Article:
Experienced Defense for Theft Charges
Seattle Criminal Defense Lawyer
Theft is considered a crime of "moral turpitude," which can affect your chances for employment, your ability to get a professional license in some careers, and your immigration status. A resident alien could face removal proceedings for a theft conviction.
Theft is a criminal offense that can be charged either as a felony or as a misdemeanor. Offenses like this are known as "wobblers," because the prosecutor may ask the court to consider more or less severe penalties. The sentence you may be facing will depend upon your prior criminal record and the prosecutor's recommendation and how persuasive your defense attorney is in arguing for the lesser charge.
If you are facing a felony or misdemeanor charge for theft, contact the Law Offices of Steve Karimi to schedule a free initial consultation. Work with a defense attorney with a proven track record and years of experience in the courtroom, like defense attorney Steve Karimi.
"Let My Extensive Experience as a Former Prosecutor Work For You."
All theft offenses involve taking property of another without their consent. Theft crimes include:
- Possession of stolen property
- Taking a motor vehicle without permission
- Unlawful issuance of bank checks (bad checks)
- Identity theft
- Auto theft
Shoplifting: Sometimes a person never had any intention to steal and yet find themselves under arrest for a theft crime. It may be as simple as having your hands full and putting something into your pocket, with every intention of paying at the register. Unfortunately, if you forget to pay, you'll be arrested and charged with shoplifting.
Accomplice: You could also face criminal charges for a theft offense without actually taking any property if you are accused under "accomplice liability." Prosecutors charge each person associated with a criminal act.
Possible Theft Crime Sentences
The seriousness of your sentence will depend upon the facts of your case and whether you are being charged with a felony or misdemeanor theft crime. The judge will consider:
- The value of the item taken (third degree theft is less than $250.00),
- The location of the crime (residential burglary, shoplifting),
- How the theft is accomplished (extortion or fraud),
- The proximity to the victim (robbery) or the accused person's relationship to the victim (embezzlement), and
- The type of item stolen (vehicular theft, identity theft for credit cards, etc.).
Diversion Programs: If a person has committed a crime and drugs or alcohol were involved, the judge may sentence the person to complete a drug awareness program and have the underlying criminal case dismissed after a period of time. However, if the defendant fails to successfully complete the program, the court can impose a jail sentence.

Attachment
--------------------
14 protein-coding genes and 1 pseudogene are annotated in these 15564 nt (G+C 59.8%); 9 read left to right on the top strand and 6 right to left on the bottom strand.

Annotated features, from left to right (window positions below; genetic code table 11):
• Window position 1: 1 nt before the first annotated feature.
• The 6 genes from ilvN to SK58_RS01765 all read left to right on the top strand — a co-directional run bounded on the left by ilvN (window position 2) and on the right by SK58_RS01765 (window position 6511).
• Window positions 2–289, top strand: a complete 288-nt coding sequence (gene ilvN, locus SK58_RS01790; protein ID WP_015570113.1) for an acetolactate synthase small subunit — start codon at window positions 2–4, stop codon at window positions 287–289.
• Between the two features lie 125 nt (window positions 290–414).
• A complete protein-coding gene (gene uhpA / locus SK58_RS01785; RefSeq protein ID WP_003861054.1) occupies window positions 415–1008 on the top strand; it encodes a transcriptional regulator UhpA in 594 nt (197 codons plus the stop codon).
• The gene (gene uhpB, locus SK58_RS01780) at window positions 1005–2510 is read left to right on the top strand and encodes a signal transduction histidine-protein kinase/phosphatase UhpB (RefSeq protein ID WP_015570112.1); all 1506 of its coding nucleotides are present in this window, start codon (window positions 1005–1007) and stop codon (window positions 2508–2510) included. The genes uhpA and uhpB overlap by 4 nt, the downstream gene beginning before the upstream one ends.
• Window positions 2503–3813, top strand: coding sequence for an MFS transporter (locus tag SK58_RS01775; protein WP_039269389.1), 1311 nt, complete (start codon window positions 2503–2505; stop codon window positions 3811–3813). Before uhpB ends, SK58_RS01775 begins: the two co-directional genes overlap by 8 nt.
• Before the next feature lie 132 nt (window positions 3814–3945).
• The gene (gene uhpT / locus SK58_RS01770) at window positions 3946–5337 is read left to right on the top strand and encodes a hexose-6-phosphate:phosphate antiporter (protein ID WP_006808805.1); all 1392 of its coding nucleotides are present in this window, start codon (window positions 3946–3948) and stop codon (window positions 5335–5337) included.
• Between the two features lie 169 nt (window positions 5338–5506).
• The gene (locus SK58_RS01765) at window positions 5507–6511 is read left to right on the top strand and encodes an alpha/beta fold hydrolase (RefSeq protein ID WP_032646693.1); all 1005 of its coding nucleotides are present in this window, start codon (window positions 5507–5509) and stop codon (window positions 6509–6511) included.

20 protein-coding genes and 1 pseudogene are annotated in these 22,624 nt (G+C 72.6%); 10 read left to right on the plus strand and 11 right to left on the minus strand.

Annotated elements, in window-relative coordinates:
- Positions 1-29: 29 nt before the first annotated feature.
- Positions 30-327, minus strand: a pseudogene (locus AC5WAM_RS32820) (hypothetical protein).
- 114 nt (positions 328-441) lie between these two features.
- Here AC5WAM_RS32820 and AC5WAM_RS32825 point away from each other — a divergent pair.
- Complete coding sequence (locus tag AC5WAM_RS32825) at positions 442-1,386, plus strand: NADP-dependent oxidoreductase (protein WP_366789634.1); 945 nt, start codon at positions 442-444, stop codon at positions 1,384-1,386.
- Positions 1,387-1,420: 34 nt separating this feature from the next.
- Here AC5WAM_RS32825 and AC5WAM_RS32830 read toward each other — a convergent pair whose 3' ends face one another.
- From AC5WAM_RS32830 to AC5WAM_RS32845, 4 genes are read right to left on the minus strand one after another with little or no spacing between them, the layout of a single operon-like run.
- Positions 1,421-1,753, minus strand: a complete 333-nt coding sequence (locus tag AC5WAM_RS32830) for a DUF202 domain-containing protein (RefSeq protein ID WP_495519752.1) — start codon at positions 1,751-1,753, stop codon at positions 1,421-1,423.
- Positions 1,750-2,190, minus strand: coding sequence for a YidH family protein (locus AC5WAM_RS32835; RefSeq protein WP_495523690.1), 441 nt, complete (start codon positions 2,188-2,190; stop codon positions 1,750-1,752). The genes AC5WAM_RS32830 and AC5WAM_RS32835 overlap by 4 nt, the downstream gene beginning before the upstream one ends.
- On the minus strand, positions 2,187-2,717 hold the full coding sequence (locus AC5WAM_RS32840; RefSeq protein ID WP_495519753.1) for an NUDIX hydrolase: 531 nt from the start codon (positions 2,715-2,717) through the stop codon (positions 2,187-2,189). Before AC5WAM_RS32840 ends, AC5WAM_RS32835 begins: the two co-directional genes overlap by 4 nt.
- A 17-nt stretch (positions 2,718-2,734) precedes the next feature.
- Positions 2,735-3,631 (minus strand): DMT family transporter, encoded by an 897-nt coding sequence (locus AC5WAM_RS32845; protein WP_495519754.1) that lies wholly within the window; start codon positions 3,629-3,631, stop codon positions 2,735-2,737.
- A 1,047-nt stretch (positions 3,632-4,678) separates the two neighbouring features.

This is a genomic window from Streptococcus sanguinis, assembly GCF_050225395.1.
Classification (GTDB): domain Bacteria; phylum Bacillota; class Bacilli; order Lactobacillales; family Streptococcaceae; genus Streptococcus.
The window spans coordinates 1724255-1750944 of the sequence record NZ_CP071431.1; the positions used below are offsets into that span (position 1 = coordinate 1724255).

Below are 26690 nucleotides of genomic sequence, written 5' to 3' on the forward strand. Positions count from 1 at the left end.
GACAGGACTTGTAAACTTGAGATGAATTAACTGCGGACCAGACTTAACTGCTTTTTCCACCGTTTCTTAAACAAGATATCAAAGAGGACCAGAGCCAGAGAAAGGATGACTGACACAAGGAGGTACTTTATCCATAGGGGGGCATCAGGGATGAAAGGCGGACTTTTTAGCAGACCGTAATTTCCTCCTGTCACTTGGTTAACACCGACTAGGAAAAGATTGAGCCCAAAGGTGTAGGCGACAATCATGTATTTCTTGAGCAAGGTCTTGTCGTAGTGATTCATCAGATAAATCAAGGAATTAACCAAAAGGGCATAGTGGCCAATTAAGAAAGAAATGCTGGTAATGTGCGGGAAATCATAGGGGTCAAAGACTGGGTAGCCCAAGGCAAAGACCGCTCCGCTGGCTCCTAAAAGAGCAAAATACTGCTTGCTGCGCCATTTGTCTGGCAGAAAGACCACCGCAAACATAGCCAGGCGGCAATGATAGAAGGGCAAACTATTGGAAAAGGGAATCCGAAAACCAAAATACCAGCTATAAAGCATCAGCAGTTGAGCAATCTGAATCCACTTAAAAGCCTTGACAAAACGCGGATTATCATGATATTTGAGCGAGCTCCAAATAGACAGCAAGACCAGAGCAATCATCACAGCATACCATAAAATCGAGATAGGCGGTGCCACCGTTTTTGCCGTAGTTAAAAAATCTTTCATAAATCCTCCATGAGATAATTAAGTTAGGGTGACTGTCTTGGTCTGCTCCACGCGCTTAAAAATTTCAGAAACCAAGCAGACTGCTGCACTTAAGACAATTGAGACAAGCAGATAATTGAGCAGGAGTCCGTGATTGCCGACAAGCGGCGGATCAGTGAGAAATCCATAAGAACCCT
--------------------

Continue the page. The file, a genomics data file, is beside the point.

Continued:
Civil Compromise: Defense attorney Steve Karimi has had success in helping clients avoid jail time by negotiating with store owners and other victims to reach a "civil compromise" in which the victim appears before the judge (in person or in writing) and states that he or she has received satisfaction for the injury.
Contact an Experienced Defense Lawyer
Contact our office for prompt response to your criminal charges. 206-621-8777 or 24-hours 206-660-6200, or email our Seattle law office.
Representing people charged with felonies and misdemeanors in King County, Washington state, including Seattle, Bellevue, Everett and Snohomish.
Non-citizen residents including H-1 visa holders, green card holders, and permanent residents, are all subject to deportation and inadmissible status if convicted of a crime of moral turpitude i.e., theft or an aggravated felony conviction. Even if a non-citizen is convicted of a crime of moral turpitude and sentenced to a deferred or suspended sentence of 180 days in jail, he/she may be determined to be inadmissible for entry into the U.S. and impacts lawful status and potential citizenship. Even crimes involving drug use/possession of marijuana can have disastrous immigration consequences. The federal government can and will deport a non-citizen for possession of marijuana of forty grams or less. It is critical that any resolution of a case is crafted in such a manner as to prevent the federal government from utilizing the "record of conviction" to support inadmissibility and deportation.
Steve Karimi is experienced at helping non-citizen clients avoid inadmissibility and deportation for any criminal case. He has helped many clients charged with theft or other criminal cases preserve their freedom to live and work in the United States.